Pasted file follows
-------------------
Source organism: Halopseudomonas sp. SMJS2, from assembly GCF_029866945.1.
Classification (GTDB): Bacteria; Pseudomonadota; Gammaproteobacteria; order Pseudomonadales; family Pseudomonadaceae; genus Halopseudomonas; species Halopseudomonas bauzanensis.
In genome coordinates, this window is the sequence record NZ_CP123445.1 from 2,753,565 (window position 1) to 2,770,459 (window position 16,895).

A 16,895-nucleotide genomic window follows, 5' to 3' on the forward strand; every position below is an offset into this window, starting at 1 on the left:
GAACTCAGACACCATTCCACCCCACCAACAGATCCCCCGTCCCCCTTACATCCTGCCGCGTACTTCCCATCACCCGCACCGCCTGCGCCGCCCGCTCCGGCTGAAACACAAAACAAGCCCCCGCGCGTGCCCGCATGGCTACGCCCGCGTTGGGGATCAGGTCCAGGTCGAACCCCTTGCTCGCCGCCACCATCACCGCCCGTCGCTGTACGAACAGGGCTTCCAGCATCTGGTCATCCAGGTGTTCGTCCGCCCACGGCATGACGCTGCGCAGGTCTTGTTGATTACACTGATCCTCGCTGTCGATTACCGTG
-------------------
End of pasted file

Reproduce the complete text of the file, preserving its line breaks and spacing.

Source organism: Halopseudomonas sp. SMJS2, from assembly GCF_029866945.1.
Classification (GTDB): Bacteria; Pseudomonadota; Gammaproteobacteria; order Pseudomonadales; family Pseudomonadaceae; genus Halopseudomonas; species Halopseudomonas bauzanensis.
In genome coordinates, this window is the sequence record NZ_CP123445.1 from 2,753,565 (window position 1) to 2,770,459 (window position 16,895).

A 16,895-nucleotide genomic window follows, 5' to 3' on the forward strand; every position below is an offset into this window, starting at 1 on the left:
GAACTCAGACACCATTCCACCCCACCAACAGATCCCCCGTCCCCCTTACATCCTGCCGCGTACTTCCCATCACCCGCACCGCCTGCGCCGCCCGCTCCGGCTGAAACACAAAACAAGCCCCCGCGCGTGCCCGCATGGCTACGCCCGCGTTGGGGATCAGGTCCAGGTCGAACCCCTTGCTCGCCGCCACCATCACCGCCCGTCGCTGTACGAACAGGGCTTCCAGCATCTGGTCATCCAGGTGTTCGTCCGCCCACGGCATGACGCTGCGCAGGTCTTGTTGATTACACTGATCCTCGCTGTCGATTACCGTG